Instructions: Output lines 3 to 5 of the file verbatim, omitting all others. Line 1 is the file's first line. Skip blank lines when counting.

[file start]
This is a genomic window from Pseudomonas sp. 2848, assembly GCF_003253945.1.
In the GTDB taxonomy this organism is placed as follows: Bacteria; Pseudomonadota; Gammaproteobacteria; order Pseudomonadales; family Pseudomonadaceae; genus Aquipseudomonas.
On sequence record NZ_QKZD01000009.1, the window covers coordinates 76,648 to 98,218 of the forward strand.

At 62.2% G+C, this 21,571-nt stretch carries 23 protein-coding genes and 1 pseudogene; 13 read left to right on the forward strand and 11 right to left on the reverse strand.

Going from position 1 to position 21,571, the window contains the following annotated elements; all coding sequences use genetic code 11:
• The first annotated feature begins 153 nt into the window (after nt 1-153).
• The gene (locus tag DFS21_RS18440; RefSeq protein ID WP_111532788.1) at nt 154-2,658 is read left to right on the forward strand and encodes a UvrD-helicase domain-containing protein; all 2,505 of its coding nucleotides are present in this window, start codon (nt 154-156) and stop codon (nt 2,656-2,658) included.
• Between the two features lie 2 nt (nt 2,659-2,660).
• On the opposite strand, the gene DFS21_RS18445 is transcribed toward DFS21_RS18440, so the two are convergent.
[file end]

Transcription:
On sequence record NZ_QKZD01000009.1, the window covers coordinates 76,648 to 98,218 of the forward strand.

At 62.2% G+C, this 21,571-nt stretch carries 23 protein-coding genes and 1 pseudogene; 13 read left to right on the forward strand and 11 right to left on the reverse strand.

Going from position 1 to position 21,571, the window contains the following annotated elements; all coding sequences use genetic code 11: